But I was failing to do that on the business side of the very same gym. So it was an ironic thing where I was I was a mentor and a coach to a lot of people in this one domain, but in the domain of business that was, that do that
whole stuff. Well they were, they're merged. Yeah. Yeah. That's kind of tricky though, because as an athletic coach, you're an amazing coach, so you definitely put a lot of effort there.
It shows when you're, when you're coaching people. So thank you for
that. But I, I think it was a big mistake because I, I lost track of how many certifications I have. I mean, damn son, every once in a while it's like, oh yeah, I took that other course too, you know, blah, blah, blah. And I, I wanted to become a better and better coach, cuz I thought that was the secret also to becoming a better businessman in that industry.
Sure. Not, that's not the only reason. Of course, I want to do better for my clients and I love loyalty. Well, you think if your
product is the best, then people are. Talk about it. Yeah. Stay all that stuff. Yeah.
So I'll give a shout out to Chris Cooper over at Two Brain Business two. Brainin Radio is his podcast.
So if you're a gym owner or a personal trainer or anybody in the fitness industry, you should absolutely be plugged into their systems. I'm just gonna say it , because there's, there's others out there. But this guy has done more work than I think anyone in the industry ever to share best practices for businesses in that industry.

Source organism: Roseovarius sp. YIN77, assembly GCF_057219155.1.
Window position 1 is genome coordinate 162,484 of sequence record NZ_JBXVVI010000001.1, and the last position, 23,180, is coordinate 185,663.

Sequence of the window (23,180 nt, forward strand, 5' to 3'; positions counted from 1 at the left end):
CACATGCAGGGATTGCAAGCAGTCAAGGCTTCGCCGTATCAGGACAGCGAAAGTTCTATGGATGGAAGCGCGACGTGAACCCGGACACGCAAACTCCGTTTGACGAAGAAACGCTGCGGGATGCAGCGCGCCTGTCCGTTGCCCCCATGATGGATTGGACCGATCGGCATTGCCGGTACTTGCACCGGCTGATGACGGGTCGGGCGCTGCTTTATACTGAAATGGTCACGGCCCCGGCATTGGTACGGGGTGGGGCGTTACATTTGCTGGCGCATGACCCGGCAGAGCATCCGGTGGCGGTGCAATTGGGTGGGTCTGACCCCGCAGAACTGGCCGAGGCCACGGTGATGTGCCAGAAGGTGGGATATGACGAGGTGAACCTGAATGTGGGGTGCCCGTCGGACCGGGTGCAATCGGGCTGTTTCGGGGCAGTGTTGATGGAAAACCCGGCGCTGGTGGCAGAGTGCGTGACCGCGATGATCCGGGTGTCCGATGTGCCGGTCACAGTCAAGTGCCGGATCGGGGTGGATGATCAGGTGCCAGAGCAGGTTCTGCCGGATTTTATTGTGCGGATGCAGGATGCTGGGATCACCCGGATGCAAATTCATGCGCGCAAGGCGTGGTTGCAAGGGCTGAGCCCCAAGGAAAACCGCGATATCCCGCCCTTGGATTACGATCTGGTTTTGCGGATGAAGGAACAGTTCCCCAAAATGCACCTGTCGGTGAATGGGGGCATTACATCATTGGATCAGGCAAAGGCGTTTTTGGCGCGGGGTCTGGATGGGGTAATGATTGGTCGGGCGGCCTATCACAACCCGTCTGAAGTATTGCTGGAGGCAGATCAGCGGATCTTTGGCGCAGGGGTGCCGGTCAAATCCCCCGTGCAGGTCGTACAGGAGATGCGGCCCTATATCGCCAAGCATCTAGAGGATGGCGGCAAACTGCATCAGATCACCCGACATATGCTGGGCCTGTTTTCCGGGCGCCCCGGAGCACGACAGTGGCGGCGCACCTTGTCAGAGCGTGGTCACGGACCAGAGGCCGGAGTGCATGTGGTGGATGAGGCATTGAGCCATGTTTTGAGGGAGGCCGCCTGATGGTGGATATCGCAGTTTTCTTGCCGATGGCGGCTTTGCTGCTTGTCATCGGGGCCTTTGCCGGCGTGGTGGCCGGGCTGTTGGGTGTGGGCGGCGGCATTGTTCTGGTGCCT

And one of my biggest mistakes was not hiring him sooner. So I just wanted to bring that up because I think sometimes we think of a mentor as being some guru or guide for your life. And I think you should be willing to have specific mentors for very specific objectives. And I think that's just another thing that you should do while you're out there shopping for coaches and mentorship.
You know, if you want to lose weight, you probably should seek out a specific type of coach. You know, someone who has a lot of experience with weight management programs and a lot of success in there. Versus if you want a whole fitness lifestyle or weightlifting specific or, you know, whatever that is. Or business or relationships or whatever it is that you're needing help with to seek out mentorship